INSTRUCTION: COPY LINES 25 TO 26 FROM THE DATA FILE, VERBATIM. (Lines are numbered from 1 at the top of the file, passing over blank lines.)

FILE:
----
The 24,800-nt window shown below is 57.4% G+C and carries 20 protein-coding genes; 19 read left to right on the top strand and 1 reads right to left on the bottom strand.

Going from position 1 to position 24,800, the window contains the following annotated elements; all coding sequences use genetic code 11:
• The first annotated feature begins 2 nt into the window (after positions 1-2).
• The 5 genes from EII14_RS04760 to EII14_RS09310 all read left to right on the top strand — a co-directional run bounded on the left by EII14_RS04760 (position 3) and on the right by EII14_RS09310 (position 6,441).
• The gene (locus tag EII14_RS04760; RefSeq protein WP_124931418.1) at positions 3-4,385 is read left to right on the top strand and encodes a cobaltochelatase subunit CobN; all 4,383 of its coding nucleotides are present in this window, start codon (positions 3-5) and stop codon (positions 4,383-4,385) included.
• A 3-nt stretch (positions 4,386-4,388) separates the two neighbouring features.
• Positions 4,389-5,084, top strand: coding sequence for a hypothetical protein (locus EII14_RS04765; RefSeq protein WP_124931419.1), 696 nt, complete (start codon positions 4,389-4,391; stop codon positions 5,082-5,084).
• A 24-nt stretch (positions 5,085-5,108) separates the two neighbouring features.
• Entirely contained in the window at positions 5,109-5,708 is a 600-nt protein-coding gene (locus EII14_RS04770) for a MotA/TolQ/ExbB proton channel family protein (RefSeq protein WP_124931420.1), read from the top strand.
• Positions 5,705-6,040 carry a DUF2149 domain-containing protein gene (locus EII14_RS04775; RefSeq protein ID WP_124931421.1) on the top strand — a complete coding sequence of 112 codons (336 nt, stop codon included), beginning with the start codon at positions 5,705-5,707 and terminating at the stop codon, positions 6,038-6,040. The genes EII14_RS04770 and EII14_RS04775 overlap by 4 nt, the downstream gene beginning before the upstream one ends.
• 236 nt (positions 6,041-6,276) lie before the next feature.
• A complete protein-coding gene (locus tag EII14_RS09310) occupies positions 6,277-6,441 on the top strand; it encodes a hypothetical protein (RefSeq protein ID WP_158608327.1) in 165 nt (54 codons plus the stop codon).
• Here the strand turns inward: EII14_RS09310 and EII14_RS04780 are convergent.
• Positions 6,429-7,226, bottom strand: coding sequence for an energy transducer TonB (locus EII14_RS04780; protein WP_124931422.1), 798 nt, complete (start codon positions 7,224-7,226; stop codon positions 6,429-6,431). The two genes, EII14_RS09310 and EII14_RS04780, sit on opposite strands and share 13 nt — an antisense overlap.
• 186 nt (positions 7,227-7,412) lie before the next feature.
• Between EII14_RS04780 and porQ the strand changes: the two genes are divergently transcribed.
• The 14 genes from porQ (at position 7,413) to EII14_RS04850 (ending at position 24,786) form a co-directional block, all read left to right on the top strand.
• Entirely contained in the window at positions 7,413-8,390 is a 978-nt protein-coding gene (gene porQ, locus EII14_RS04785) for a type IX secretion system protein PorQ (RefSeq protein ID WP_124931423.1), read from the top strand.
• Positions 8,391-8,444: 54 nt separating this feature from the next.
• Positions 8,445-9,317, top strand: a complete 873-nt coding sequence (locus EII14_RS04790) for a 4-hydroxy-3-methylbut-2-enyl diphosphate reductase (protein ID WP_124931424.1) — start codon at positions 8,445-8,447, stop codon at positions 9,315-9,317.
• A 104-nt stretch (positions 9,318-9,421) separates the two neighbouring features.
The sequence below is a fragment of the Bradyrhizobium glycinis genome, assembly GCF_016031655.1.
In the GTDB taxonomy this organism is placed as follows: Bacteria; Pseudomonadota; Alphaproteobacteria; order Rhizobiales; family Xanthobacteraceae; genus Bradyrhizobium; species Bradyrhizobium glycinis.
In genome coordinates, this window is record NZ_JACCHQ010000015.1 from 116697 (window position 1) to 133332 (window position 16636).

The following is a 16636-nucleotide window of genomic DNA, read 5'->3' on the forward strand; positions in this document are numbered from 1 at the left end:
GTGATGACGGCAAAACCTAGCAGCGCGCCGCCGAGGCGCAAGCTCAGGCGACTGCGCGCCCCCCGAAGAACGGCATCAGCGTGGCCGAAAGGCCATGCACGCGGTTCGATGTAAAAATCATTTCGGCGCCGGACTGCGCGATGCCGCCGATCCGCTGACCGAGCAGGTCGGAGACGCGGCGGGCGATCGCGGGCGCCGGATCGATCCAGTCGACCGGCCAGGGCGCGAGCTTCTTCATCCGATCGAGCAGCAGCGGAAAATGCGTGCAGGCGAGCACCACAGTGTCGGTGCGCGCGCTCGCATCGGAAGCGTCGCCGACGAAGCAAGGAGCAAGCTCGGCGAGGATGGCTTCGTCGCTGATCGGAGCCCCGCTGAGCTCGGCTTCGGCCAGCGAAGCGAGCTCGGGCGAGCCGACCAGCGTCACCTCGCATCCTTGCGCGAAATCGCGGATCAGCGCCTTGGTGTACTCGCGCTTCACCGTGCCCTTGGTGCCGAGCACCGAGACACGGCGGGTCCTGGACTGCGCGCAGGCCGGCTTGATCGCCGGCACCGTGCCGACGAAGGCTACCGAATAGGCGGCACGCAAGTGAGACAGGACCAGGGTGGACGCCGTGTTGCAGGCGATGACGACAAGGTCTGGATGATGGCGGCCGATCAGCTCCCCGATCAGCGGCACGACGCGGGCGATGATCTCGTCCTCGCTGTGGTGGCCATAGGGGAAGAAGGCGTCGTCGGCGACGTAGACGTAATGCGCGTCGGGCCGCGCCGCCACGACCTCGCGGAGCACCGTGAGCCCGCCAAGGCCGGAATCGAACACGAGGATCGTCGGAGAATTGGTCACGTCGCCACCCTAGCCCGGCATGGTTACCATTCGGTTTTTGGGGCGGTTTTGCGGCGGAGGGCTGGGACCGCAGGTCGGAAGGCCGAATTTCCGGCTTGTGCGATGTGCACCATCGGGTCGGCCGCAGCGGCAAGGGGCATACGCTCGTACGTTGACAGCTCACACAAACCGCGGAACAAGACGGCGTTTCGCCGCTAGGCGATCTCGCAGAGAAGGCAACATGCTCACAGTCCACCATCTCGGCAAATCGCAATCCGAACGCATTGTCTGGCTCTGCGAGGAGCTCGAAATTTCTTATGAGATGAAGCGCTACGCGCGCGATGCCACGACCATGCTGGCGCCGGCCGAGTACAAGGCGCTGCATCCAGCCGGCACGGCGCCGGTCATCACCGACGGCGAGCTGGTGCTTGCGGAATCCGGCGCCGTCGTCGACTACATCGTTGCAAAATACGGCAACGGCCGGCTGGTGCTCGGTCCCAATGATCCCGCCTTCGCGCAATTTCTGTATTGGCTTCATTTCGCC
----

The following is a 16636-nucleotide window of genomic DNA, read 5'->3' on the forward strand; positions in this document are numbered from 1 at the left end:
GTGATGACGGCAAAACCTAGCAGCGCGCCGCCGAGGCGCAAGCTCAGGCGACTGCGCGCCCCCCGAAGAACGGCATCAGCGTGGCCGAAAGGCCATGCACGCGGTTCGATGTAAAAATCATTTCGGCGCCGGACTGCGCGATGCCGCCGATCCGCTGACCGAGCAGGTCGGAGACGCGGCGGGCGATCGCGGGCGCCGGATCGATCCAGTCGACCGGCCAGGGCGCGAGCTTCTTCATCCGATCGAGCAGCAGCGGAAAATGCGTGCAGGCGAGCACCACAGTGTCGGTGCGCGCGCTCGCATCGGAAGCGTCGCCGACGAAGCAAGGAGCAAGCTCGGCGAGGATGGCTTCGTCGCTGATCGGAGCCCCGCTGAGCTCGGCTTCGGCCAGCGAAGCGAGCTCGGGCGAGCCGACCAGCGTCACCTCGCATCCTTGCGCGAAATCGCGGATCAGCGCCTTGGTGTACTCGCGCTTCACCGTGCCCTTGGTGCCGAGCACCGAGACACGGCGGGTCCTGGACTGCGCGCAGGCCGGCTTGATCGCCGGCACCGTGCCGACGAAGGCTACCGAATAGGCGGCACGCAAGTGAGACAGGACCAGGGTGGACGCCGTGTTGCAGGCGATGACGACAAGGTCTGGATGATGGCGGCCGATCAGCTCCCCGATCAGCGGCACGACGCGGGCGATGATCTCGTCCTCGCTGTGGTGGCCATAGGGGAAGAAGGCGTCGTCGGCGACGTAGACGTAATGCGCGTCGGGCCGCGCCGCCACGACCTCGCGGAGCACCGTGAGCCCGCCAAGGCCGGAATCGAACACGAGGATCGTCGGAGAATTGGTCACGTCGCCACCCTAGCCCGGCATGGTTACCATTCGGTTTTTGGGGCGGTTTTGCGGCGGAGGGCTGGGACCGCAGGTCGGAAGGCCGAATTTCCGGCTTGTGCGATGTGCACCATCGGGTCGGCCGCAGCGGCAAGGGGCATACGCTCGTACGTTGACAGCTCACACAAACCGCGGAACAAGACGGCGTTTCGCCGCTAGGCGATCTCGCAGAGAAGGCAACATGCTCACAGTCCACCATCTCGGCAAATCGCAATCCGAACGCATTGTCTGGCTCTGCGAGGAGCTCGAAATTTCTTATGAGATGAAGCGCTACGCGCGCGATGCCACGACCATGCTGGCGCCGGCCGAGTACAAGGCGCTGCATCCAGCCGGCACGGCGCCGGTCATCACCGACGGCGAGCTGGTGCTTGCGGAATCCGGCGCCGTCGTCGACTACATCGTTGCAAAATACGGCAACGGCCGGCTGGTGCTCGGTCCCAATGATCCCGCCTTCGCGCAATTTCTGTATTGGCTTCATTTCGCC